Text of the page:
A company that wants to change its objective needs to alter the objective clause. The directors of a company need to publish the details of the change in two newspapers. One in the local language newspaper and another in the English newspaper.
Further, the company needs to publish the same on its official website as well.
Concept of Liability Clause
The liability of the shareholders to pay off their debts is defined under the Liability Clause of the MOA. At the time of Winding-up, all the shareholders need to pay off the remaining amount on the shares.
This clause also contains a statement that a shareholder cannot be asked to pay more than the remaining amount.
Further, alteration of the liability clause can only be done by passing a special resolution. Such a resolution needs to be filed with Registrar within 30 days.
Concept of Capital Clause
This clause talks about the authorised share capital of a registered company. It also states the number of shares held by each shareholder and the face value of each share.
The situations in which a company needs to alter its capital clause are as follows:
- Increment of the Share Capital due to the issuance of new shares;
- Consolidation of old shares into shares of larger amount;
- Conversion of fully-paid shares into stock;
- Cancellation of the unissued shares.
Concept of Subscription Clause
This clause describes the purpose behind the formation of the company and the number of shares subscribed by each shareholder. However, a company cannot alter its subscription clause. The subscriber sheet used at the time of formation has lifetime validity and cannot get altered.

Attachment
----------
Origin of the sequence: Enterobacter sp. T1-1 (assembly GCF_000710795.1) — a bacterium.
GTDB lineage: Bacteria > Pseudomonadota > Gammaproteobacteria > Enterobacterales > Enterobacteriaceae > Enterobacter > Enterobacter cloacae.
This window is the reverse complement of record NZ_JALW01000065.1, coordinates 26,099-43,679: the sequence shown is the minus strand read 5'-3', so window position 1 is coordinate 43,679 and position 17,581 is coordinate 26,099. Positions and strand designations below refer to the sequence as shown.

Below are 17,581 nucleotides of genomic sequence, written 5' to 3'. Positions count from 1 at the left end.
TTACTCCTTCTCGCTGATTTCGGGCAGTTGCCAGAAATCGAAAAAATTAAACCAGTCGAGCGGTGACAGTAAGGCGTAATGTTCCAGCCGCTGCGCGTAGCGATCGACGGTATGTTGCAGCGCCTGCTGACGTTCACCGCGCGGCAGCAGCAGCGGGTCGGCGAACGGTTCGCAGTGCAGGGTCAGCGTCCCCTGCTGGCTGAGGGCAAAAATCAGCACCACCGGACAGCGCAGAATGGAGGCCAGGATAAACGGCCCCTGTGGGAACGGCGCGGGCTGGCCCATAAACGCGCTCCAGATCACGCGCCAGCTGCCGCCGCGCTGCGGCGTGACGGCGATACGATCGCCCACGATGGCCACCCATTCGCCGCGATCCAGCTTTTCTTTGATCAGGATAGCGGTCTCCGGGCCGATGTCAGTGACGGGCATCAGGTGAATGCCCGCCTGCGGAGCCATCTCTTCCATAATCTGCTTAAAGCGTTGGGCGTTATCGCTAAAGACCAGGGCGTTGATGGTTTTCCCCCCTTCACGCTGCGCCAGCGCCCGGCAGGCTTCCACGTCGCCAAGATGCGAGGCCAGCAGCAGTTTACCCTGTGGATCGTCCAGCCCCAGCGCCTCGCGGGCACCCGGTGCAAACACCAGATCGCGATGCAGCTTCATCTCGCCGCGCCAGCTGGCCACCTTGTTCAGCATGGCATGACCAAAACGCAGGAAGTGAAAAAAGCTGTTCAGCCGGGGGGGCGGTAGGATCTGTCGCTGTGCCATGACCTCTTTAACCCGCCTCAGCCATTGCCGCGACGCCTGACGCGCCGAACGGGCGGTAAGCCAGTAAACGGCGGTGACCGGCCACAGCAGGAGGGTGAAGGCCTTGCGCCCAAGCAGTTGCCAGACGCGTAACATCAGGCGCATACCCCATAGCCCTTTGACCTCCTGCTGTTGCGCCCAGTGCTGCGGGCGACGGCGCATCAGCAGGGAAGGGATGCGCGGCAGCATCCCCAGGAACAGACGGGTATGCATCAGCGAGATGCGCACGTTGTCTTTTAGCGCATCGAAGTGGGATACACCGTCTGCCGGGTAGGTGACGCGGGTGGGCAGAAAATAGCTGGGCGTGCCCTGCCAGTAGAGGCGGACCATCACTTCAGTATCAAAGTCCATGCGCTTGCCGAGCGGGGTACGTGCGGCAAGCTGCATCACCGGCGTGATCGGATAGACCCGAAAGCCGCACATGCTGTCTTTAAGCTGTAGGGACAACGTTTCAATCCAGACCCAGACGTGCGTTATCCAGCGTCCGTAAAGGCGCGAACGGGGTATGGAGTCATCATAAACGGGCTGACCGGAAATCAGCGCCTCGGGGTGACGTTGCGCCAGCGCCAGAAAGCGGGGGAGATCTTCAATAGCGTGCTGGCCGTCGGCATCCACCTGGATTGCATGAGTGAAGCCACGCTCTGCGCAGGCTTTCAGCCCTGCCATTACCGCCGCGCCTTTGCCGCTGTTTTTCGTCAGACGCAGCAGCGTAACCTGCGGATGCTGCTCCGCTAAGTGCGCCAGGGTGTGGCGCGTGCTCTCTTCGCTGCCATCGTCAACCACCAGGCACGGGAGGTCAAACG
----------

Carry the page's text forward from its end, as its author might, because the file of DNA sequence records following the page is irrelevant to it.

Procedure for Alteration of MOA
The procedure for the alteration of MOA is the same for both the private company and public company. Further, the steps included in the procedure are as follows:
- Notice to Hold Board Meeting: It is governed by section 173 and Secretarial Standards 1). The directors need to issue a notice for board meeting (BM) to pass a resolution. The notice must be issued at least seven days prior to the date of the meeting. The attachments of the notice include the following:
- Agenda of the Meeting;
- Draft Resolution;
- Notes to Agenda.
- Hold Board Meeting: It is governed by section 173 and Secretarial Standards 1). At the BM, the directors need to pass an ordinary resolution for allowing the process of alteration of MOA. They also need to fix the date, time, day, and venue of the Extraordinary General Meeting.
- Issue Notice for Extraordinary General Meeting: It is governed by section 101 of the Companies Act, 2013. The directors of the company need to send a notice for EGM to the shareholders at least twenty-one days prior to the date of the meeting. The notice must specify the place, day, date, and time of the meeting. It should also contain an explanatory statement on the business to be considered at the EGM.
- Hold EGM: It is governed by section 101 of the Companies Act, 2013. At EGM, the shareholders will pass a special resolution for the approval of Alteration of MOA;
- Filing of Forms with ROC: Lastly, the directors need to file MGT-14 with the ROC within 30 days of passing resolution. The attachments of the resolution are as follows:
- Certified Copy of the Resolution;
- Explanatory Statement;
- Copy of the Notice sent to members;
- A printed copy of the altered Memorandum of Association.
Alteration of MOA is not only tedious but a back breaking task. Therefore, it is always advised to consult professionals. At Swarit Advisor, our experts will give you end-to-end assistance in the process of alteration of MOA.
Also, Read: Change of Name of the Company